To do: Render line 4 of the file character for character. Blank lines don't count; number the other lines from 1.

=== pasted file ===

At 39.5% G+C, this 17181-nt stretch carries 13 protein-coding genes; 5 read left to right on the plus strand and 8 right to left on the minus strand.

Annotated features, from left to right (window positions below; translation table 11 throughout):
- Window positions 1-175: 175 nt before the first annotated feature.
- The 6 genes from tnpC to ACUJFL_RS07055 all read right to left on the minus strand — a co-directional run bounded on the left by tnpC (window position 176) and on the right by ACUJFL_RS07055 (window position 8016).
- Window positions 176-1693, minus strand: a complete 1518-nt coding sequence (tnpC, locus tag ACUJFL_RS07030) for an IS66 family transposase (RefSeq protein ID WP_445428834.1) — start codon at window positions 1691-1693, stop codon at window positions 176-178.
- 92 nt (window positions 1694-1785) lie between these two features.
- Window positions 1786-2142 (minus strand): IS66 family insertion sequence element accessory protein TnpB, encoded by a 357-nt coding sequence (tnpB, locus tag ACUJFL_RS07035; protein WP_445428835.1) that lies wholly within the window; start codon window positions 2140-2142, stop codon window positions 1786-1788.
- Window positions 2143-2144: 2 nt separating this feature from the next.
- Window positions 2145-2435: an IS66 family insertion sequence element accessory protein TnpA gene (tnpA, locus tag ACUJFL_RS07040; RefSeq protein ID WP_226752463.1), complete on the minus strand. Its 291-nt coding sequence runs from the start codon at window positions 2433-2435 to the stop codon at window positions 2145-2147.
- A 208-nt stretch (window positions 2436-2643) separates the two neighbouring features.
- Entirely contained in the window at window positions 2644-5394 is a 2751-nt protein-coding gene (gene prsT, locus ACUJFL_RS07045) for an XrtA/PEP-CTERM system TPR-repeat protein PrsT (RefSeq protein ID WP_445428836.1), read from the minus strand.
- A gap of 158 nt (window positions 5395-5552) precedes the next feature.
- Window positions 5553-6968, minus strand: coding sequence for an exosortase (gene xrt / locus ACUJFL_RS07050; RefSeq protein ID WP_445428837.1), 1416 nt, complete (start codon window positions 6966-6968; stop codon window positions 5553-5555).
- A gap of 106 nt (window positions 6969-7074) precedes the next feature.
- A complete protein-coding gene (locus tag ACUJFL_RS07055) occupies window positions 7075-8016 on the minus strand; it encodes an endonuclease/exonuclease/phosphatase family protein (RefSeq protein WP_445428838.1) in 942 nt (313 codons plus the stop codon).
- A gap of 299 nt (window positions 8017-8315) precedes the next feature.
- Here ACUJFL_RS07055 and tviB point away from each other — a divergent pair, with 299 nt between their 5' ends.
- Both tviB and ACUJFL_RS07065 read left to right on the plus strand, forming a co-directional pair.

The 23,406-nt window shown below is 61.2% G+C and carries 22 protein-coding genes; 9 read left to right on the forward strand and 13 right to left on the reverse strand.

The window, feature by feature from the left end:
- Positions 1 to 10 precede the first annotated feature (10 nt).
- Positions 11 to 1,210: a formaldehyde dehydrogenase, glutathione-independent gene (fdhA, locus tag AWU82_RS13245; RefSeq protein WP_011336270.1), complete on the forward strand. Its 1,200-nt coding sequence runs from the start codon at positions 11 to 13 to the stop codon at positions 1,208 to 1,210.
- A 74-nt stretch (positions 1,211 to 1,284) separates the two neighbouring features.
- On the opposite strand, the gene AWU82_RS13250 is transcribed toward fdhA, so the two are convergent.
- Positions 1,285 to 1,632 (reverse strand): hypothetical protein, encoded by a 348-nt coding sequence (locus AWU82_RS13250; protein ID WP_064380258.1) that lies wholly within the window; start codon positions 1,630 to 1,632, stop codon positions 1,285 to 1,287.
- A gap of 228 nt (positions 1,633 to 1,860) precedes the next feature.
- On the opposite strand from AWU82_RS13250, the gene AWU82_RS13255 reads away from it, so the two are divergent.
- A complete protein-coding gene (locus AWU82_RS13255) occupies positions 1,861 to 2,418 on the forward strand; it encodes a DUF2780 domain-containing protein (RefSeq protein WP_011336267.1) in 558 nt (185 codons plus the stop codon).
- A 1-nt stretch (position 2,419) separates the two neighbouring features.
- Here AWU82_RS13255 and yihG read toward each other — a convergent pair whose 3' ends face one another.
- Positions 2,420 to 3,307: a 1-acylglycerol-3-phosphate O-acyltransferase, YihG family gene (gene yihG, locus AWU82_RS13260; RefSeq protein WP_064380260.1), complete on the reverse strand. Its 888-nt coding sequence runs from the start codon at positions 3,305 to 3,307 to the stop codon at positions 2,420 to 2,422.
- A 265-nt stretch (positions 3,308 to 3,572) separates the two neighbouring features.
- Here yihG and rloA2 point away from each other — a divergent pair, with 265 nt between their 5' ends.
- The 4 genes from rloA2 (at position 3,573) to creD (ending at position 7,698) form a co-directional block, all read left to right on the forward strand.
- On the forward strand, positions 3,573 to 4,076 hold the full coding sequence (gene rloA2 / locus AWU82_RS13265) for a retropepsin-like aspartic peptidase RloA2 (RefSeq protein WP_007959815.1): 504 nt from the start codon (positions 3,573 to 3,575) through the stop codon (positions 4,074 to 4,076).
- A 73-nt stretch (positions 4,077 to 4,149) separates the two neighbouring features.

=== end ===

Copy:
- The 6 genes from tnpC to ACUJFL_RS07055 all read right to left on the minus strand — a co-directional run bounded on the left by tnpC (window position 176) and on the right by ACUJFL_RS07055 (window position 8016).